I know what you mean Karen. Scrolling through Facebook usually requires a whiskey chaser, and I don’t want to learn how to use Twitter.

      I was very reluctant to share this post for just those reasons. This is a place to get away from the craziness (or at least enjoy the fact that MY craziness makes most other peoples craziness seem more tolerable).

      In the end, I thought that the inspiring (and meaningful) family oriented protest was such a positive message that it outweighed the ugliness that provoked it.

      Thanks again for the comment and following Karen. It’s going to be a bumpy ride, but I hope you find a few bits of the good stuff while your here. (If not, PLEASE tell me to get my act together 😉 )

  • Reply midihideaways February 9, 2017 at 10:03 am

    Great article, Gabriel!! It got me thinking, could a TV series such as House of Cards have desensitised people to such an extent that they think corruption and lying amongst politicians is the norm? Is that what contributed to the outcome of the recent US elections?

    • Reply Gabriel February 10, 2017 at 4:14 pm

      What an interesting question Andrea. In the past, discussion about the role of TV (and video games) centered on it’s possible influence on the incidence of violence. There is a lot of well-researched data to support both arguments, so I guess the jury is out.

      However, I can say that for me personally, my exposure to an AWESOME political show like House of Cards had the opposite effect. It got me out of my cave and on my feet to protest what I felt was inexcusable behavior from elected officials.

      Thanks so much for stopping by!

  • Reply mydangblog February 9, 2017 at 5:31 pm

    Wow! What an experience–and what a great post, especially for us in North America who are dying to hear what the rest of the world is doing to make it a better place.

    • Reply Gabriel February 10, 2017 at 4:20 pm

      Glad you liked the post Suzanne. While I think we have A LOT of work to do to make the world a better place, its definitely a project worth pursuing right?

  • Reply RMW February 11, 2017 at 10:02 am

    My condolences to you for having access to Netflix. It can become addictive especially as the tendency is to binge-watch which can lead to avoiding real life if one is not vigilant. But I congratulate you for taking part in the demonstration. I too cannot abide large crowds so I didn’t participate in any of the demonstrations or marches in LA. However, it’s nice to know people can demonstrate and remain civilized with no violence on the part of the participants or law enforcement. That’s how it should be.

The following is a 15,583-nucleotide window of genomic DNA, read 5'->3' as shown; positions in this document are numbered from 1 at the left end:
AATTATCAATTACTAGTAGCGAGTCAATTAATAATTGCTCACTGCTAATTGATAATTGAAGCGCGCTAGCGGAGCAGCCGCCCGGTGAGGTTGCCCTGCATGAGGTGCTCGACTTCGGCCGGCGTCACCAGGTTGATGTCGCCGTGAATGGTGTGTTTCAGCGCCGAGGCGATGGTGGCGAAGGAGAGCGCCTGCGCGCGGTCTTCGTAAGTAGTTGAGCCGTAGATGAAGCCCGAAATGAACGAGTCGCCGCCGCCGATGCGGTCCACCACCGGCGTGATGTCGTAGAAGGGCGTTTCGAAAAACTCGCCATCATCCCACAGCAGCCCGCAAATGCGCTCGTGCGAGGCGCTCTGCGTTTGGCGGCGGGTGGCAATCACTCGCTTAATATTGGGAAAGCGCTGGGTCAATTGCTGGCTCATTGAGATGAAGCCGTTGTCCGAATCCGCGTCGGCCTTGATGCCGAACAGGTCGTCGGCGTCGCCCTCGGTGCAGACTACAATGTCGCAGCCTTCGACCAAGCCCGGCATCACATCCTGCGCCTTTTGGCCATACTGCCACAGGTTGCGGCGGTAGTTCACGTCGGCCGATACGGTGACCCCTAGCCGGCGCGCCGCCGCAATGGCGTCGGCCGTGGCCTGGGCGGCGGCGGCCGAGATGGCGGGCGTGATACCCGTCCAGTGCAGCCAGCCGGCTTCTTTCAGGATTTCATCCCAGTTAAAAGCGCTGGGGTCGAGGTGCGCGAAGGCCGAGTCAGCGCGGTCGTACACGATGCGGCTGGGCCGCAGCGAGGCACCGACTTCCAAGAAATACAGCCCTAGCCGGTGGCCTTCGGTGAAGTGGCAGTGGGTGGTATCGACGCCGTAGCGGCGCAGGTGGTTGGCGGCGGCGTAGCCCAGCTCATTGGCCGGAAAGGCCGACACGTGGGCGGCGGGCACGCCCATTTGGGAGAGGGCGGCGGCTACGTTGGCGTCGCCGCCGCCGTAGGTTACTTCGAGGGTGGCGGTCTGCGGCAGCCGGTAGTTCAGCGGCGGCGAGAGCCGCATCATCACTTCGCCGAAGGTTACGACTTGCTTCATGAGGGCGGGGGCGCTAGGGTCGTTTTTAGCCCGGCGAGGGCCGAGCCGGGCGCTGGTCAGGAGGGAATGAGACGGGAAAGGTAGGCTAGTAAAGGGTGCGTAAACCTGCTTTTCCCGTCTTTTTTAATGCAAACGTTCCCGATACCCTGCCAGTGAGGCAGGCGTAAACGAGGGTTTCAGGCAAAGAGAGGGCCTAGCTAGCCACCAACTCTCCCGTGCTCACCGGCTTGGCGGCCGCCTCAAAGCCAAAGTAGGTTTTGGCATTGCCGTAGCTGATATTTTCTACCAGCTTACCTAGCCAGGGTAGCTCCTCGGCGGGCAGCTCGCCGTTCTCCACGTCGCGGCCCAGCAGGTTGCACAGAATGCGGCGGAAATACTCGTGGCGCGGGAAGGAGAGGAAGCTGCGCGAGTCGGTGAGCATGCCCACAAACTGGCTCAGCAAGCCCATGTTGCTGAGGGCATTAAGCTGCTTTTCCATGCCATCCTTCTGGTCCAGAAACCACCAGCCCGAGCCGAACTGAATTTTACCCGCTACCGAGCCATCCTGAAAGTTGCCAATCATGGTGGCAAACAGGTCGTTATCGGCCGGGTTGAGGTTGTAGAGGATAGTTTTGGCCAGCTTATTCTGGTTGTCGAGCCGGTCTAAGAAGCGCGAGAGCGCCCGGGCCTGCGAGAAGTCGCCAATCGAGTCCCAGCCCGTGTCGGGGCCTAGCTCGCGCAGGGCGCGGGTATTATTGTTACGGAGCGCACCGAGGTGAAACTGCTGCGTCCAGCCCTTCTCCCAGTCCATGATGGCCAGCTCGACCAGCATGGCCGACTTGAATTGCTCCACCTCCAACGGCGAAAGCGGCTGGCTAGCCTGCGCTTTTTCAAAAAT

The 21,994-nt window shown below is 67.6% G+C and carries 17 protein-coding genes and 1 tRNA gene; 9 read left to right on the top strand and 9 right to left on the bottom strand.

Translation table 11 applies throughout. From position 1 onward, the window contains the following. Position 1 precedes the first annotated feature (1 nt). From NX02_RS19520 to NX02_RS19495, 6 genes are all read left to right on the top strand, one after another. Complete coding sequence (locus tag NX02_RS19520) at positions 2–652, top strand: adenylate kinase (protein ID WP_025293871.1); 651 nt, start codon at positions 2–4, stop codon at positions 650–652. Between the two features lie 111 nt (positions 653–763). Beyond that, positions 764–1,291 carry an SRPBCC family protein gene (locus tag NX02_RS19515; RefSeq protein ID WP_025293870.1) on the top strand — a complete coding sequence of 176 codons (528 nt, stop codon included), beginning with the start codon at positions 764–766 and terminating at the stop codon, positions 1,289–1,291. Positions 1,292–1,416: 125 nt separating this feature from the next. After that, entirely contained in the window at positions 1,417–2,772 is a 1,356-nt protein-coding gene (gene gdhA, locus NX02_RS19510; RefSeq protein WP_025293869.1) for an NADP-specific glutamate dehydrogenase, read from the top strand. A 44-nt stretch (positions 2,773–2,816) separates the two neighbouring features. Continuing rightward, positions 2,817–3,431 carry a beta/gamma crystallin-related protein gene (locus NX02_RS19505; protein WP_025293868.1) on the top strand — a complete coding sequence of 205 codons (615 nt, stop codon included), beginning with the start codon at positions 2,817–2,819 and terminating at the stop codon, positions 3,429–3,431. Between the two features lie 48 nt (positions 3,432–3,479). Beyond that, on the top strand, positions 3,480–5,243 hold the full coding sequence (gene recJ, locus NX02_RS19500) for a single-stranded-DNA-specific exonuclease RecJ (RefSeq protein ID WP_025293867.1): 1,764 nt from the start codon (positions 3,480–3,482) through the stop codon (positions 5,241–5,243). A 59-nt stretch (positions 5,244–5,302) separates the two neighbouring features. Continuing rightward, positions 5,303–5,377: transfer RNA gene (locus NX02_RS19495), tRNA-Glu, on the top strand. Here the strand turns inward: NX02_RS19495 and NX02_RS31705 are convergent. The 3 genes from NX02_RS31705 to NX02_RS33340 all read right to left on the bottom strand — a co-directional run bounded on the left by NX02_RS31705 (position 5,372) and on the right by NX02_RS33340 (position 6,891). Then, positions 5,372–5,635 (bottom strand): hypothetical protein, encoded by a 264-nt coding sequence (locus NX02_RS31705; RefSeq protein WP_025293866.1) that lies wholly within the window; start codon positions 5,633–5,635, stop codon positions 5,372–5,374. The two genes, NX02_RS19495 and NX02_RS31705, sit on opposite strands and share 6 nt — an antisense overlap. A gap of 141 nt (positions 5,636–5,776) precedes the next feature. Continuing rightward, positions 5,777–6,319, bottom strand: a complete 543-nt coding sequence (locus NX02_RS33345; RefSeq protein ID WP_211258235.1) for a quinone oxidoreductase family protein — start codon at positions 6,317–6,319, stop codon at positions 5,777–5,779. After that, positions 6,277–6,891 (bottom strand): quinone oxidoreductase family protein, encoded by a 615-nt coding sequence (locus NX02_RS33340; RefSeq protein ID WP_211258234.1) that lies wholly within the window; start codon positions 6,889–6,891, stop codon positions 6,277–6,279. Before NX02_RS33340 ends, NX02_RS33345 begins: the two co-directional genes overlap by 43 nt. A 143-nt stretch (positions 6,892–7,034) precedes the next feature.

• Reply Gabriel February 12, 2017 at 5:01 am

      So true. Netflix, like crack and Snickers, are pesky obstacles that threaten to throw us off the path to becoming that better version of ourselves.

      You sound like my kind of people! I don’t do well with crowds (and consider any groups larger than myself and an immediate family member a crowd). but some things are just too important to hide from.

      Thanks for your comment, and for following along!

  • Reply Ann Coleman February 11, 2017 at 9:34 pm

    Thank you for this post! I had no idea what was going on in Romania (part of the problem with the news outlets in the States is that they rarely inform us of what is going on in the rest of the word, but if some celebrity is pregnant, hey, that’s front-page news!) I think that peaceful protests can have a profound effect on public policy, and are one of the few ways that most people can make their voices heard!

    • Reply Gabriel February 12, 2017 at 5:12 am

      The news is slanted towards the scandalous and trivial here in Europe as well. For every insightful, well-researched article, you can count on at least a dozen “fluff pieces” to dilute it. I’ve limited my subscriptions to New York Times, and Washington Post.

      Fortunately, I have shifted much of my attention to reading wonderful blogs such as yours. Feels like I’m sharing a relaxing conversation with a new friend. And I think life is all the better for it!

  • Reply Di March 16, 2017 at 3:41 am

    Hi Gabriel!
    I learnt a lot here on many fronts… we don’t seem to hear l lot about Romania down here. I think the whole Trump thing must have taken precedence. But you said early on your presence wouldn’t make a difference but it certainly sounds like you were a proud participant anyway and that’s the main thing… you did your bit for what’s right.
    …I learnt you live in Romania and if I’m reading between the lines correctly, you got married on Jan 6? Or else it was due to Netflix arriving? ?
    An important and educational post, thank you Gabriel ???

    • Reply Gabriel March 16, 2017 at 4:00 am

      hehehe Yup- Netflix became available here in Romania on Jan 6. Monica and I have been married for just over 2 years.
      While the the addition of Netflix was amazing, I’m still gonna say that talking Monica into marrying me was by far the most exciting 😉

      • Reply Di March 16, 2017 at 4:11 am

        Sweet! Hello to Monica from Di in Melbourne?
        Enjoy your Netflix too. I’m just re watching ‘I’m not your guru’ doco there of Tony Robbins while my hubby is in Sydney for work tonight. Bye for now ??